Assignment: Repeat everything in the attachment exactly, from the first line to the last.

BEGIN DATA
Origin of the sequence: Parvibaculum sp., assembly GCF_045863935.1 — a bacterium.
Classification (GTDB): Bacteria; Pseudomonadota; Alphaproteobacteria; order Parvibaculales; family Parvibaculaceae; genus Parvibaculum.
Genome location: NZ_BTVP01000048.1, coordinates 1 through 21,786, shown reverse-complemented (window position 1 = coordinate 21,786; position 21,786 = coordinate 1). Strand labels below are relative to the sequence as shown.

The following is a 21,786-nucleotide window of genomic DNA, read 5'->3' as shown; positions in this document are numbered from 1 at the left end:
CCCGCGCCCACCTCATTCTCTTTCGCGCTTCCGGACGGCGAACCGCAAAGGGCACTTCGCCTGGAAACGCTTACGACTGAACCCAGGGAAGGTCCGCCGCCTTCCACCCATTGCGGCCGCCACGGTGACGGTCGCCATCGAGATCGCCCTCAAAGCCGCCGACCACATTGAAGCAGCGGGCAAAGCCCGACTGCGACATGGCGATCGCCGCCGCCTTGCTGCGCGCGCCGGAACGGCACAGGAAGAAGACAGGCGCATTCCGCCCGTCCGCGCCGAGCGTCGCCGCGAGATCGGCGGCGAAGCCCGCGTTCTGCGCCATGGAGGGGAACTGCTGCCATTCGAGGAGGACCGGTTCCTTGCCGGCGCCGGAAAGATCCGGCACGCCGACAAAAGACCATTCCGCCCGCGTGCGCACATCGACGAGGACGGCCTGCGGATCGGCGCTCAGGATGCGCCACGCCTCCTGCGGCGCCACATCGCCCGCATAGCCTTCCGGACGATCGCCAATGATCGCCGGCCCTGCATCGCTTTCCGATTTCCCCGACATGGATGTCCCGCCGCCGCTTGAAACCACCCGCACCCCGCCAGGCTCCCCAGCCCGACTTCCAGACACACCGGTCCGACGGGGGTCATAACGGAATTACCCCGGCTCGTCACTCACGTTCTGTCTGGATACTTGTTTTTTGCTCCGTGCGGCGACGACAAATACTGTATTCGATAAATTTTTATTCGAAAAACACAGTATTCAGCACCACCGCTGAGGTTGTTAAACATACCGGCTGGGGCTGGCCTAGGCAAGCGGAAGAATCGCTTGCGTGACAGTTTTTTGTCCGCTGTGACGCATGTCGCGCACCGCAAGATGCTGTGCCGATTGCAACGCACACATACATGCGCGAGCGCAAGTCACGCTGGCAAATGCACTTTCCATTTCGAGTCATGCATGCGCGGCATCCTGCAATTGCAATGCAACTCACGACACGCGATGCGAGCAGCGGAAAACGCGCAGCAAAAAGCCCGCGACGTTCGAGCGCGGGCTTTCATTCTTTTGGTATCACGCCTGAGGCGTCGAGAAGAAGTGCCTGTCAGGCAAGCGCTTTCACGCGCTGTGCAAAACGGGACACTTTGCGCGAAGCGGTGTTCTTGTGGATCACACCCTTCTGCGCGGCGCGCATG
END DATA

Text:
Origin of the sequence: Parvibaculum sp., assembly GCF_045863935.1 — a bacterium.
Classification (GTDB): Bacteria; Pseudomonadota; Alphaproteobacteria; order Parvibaculales; family Parvibaculaceae; genus Parvibaculum.
Genome location: NZ_BTVP01000048.1, coordinates 1 through 21,786, shown reverse-complemented (window position 1 = coordinate 21,786; position 21,786 = coordinate 1). Strand labels below are relative to the sequence as shown.

The following is a 21,786-nucleotide window of genomic DNA, read 5'->3' as shown; positions in this document are numbered from 1 at the left end:
CCCGCGCCCACCTCATTCTCTTTCGCGCTTCCGGACGGCGAACCGCAAAGGGCACTTCGCCTGGAAACGCTTACGACTGAACCCAGGGAAGGTCCGCCGCCTTCCACCCATTGCGGCCGCCACGGTGACGGTCGCCATCGAGATCGCCCTCAAAGCCGCCGACCACATTGAAGCAGCGGGCAAAGCCCGACTGCGACATGGCGATCGCCGCCGCCTTGCTGCGCGCGCCGGAACGGCACAGGAAGAAGACAGGCGCATTCCGCCCGTCCGCGCCGAGCGTCGCCGCGAGATCGGCGGCGAAGCCCGCGTTCTGCGCCATGGAGGGGAACTGCTGCCATTCGAGGAGGACCGGTTCCTTGCCGGCGCCGGAAAGATCCGGCACGCCGACAAAAGACCATTCCGCCCGCGTGCGCACATCGACGAGGACGGCCTGCGGATCGGCGCTCAGGATGCGCCACGCCTCCTGCGGCGCCACATCGCCCGCATAGCCTTCCGGACGATCGCCAATGATCGCCGGCCCTGCATCGCTTTCCGATTTCCCCGACATGGATGTCCCGCCGCCGCTTGAAACCACCCGCACCCCGCCAGGCTCCCCAGCCCGACTTCCAGACACACCGGTCCGACGGGGGTCATAACGGAATTACCCCGGCTCGTCACTCACGTTCTGTCTGGATACTTGTTTTTTGCTCCGTGCGGCGACGACAAATACTGTATTCGATAAATTTTTATTCGAAAAACACAGTATTCAGCACCACCGCTGAGGTTGTTAAACATACCGGCTGGGGCTGGCCTAGGCAAGCGGAAGAATCGCTTGCGTGACAGTTTTTTGTCCGCTGTGACGCATGTCGCGCACCGCAAGATGCTGTGCCGATTGCAACGCACACATACATGCGCGAGCGCAAGTCACGCTGGCAAATGCACTTTCCATTTCGAGTCATGCATGCGCGGCATCCTGCAATTGCAATGCAACTCACGACACGCGATGCGAGCAGCGGAAAACGCGCAGCAAAAAGCCCGCGACGTTCGAGCGCGGGCTTTCATTCTTTTGGTATCACGCCTGAGGCGTCGAGAAGAAGTGCCTGTCAGGCAAGCGCTTTCACGCGCTGTGCAAAACGGGACACTTTGCGCGAAGCGGTGTTCTTGTGGATCACACCCTTCTGCGCGGCGCGCATG